Today, designing reliable superscalar microprocessors is more complex and challenging than it has always been. Increasing current densities over interconnecting wires, whose dimensions are continuously scaling down, has been an important research problem. Performance and power efficiency concerns also lead to more complex structures. The complexity and the wire densities of the blocks in smaller areas make them more prone to failures and malfunctions caused by the "electromigration" problem. Most contemporary processors employ wide pipelines that are able to execute multiple instructions each cycle. Because of some limiting factors such as the dependencies and input/output latencies, pipelines are rarely used up to their full capacity, which causes some ports to be used more and worn out earlier. This paper proposes a method to help preventing chips against the corruptive effect of electromigration by distributing the utilization evenly between ports. Furthermore, in data holding structures like register files, bit level inactivity is exploited to provide further reliability improvements. This is accomplished by changing the flux density on wires through exchanging the positions of significant bits of values and changing the widths of bit line wires according to their level of usage.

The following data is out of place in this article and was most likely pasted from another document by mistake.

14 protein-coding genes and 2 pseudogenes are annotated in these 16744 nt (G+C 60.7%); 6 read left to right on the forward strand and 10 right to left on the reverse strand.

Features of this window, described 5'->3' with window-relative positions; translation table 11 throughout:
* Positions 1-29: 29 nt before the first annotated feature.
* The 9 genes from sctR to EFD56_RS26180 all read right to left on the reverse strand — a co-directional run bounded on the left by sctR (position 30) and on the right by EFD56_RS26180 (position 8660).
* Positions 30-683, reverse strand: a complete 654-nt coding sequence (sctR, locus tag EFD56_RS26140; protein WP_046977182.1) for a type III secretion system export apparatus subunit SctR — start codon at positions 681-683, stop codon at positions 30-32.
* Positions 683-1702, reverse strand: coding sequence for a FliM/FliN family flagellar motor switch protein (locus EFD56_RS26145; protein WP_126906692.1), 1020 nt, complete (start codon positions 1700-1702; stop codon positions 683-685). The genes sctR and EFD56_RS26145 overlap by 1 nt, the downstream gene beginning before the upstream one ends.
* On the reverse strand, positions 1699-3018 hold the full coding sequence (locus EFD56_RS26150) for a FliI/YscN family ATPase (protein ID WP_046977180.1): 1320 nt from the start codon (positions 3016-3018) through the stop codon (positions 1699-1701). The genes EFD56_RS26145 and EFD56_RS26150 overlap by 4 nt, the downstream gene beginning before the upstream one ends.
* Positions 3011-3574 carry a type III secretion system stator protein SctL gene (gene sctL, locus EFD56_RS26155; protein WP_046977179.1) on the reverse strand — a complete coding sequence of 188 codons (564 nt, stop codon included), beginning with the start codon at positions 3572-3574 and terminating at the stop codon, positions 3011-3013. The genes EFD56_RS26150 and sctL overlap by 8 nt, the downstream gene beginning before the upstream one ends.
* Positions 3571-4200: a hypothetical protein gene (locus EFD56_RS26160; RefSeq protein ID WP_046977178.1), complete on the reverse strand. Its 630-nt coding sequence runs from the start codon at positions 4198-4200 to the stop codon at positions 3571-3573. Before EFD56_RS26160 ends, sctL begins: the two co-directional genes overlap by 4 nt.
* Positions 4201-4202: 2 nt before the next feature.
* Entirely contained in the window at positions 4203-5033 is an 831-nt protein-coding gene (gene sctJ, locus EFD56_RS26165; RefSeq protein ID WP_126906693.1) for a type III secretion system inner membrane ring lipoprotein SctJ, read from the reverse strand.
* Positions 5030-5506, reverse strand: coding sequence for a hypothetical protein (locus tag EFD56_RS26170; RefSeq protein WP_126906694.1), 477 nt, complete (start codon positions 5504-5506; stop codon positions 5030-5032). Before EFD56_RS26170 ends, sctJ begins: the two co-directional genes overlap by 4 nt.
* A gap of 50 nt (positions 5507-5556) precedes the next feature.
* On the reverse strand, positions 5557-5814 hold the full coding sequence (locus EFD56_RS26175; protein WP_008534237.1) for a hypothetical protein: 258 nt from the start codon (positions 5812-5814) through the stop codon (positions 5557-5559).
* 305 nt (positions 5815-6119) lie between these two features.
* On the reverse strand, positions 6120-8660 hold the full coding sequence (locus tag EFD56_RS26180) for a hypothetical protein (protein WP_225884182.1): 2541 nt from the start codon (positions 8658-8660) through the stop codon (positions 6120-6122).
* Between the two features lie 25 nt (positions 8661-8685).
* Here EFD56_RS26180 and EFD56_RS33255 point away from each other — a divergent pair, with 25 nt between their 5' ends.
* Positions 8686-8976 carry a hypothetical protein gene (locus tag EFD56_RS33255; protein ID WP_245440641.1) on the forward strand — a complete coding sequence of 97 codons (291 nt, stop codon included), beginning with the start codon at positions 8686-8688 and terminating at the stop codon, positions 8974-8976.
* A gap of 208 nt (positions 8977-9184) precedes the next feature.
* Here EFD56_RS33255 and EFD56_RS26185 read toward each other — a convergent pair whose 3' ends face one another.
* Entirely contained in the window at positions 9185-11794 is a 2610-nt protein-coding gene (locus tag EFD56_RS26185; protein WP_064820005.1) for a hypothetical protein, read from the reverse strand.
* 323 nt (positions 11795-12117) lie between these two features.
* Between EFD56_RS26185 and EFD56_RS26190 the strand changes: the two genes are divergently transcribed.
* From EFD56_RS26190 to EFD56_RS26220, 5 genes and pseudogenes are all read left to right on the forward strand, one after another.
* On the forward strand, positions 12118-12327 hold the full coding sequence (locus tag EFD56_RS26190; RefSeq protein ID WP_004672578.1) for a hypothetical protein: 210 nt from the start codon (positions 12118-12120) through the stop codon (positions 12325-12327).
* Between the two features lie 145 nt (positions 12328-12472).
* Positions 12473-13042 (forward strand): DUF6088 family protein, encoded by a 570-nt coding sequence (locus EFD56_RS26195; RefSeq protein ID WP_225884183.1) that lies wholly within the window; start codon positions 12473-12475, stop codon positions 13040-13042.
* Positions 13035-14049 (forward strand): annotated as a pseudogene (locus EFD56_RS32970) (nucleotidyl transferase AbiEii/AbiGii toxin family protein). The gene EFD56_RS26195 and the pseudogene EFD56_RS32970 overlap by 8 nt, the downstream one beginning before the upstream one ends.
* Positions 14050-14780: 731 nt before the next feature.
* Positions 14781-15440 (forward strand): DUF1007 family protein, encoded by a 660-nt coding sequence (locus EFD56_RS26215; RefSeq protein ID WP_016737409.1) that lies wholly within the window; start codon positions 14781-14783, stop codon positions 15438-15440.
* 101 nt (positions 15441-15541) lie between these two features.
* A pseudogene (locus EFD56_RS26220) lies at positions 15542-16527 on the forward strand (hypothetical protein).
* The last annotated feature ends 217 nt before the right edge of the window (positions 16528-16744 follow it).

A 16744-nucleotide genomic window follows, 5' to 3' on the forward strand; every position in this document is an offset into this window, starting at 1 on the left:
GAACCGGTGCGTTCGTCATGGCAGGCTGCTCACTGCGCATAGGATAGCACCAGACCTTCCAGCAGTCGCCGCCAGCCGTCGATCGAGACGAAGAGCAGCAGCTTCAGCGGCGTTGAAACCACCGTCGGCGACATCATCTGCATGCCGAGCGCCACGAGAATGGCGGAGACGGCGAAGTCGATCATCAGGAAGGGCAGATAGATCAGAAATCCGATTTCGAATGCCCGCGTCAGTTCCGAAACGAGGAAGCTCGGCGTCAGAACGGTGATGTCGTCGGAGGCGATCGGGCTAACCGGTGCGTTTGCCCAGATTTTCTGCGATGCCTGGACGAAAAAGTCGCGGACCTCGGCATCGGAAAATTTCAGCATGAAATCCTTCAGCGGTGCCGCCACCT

|Title of host publication||15th Euromicro Conference on Digital System Design, DSD 2012, Cesme, Izmir, Turkey, September 5-8, 2012|
|Publisher||Institute of Electrical and Electronics Engineers (IEEE)|
|Number of pages||8|
|Publication status||Published - 2012|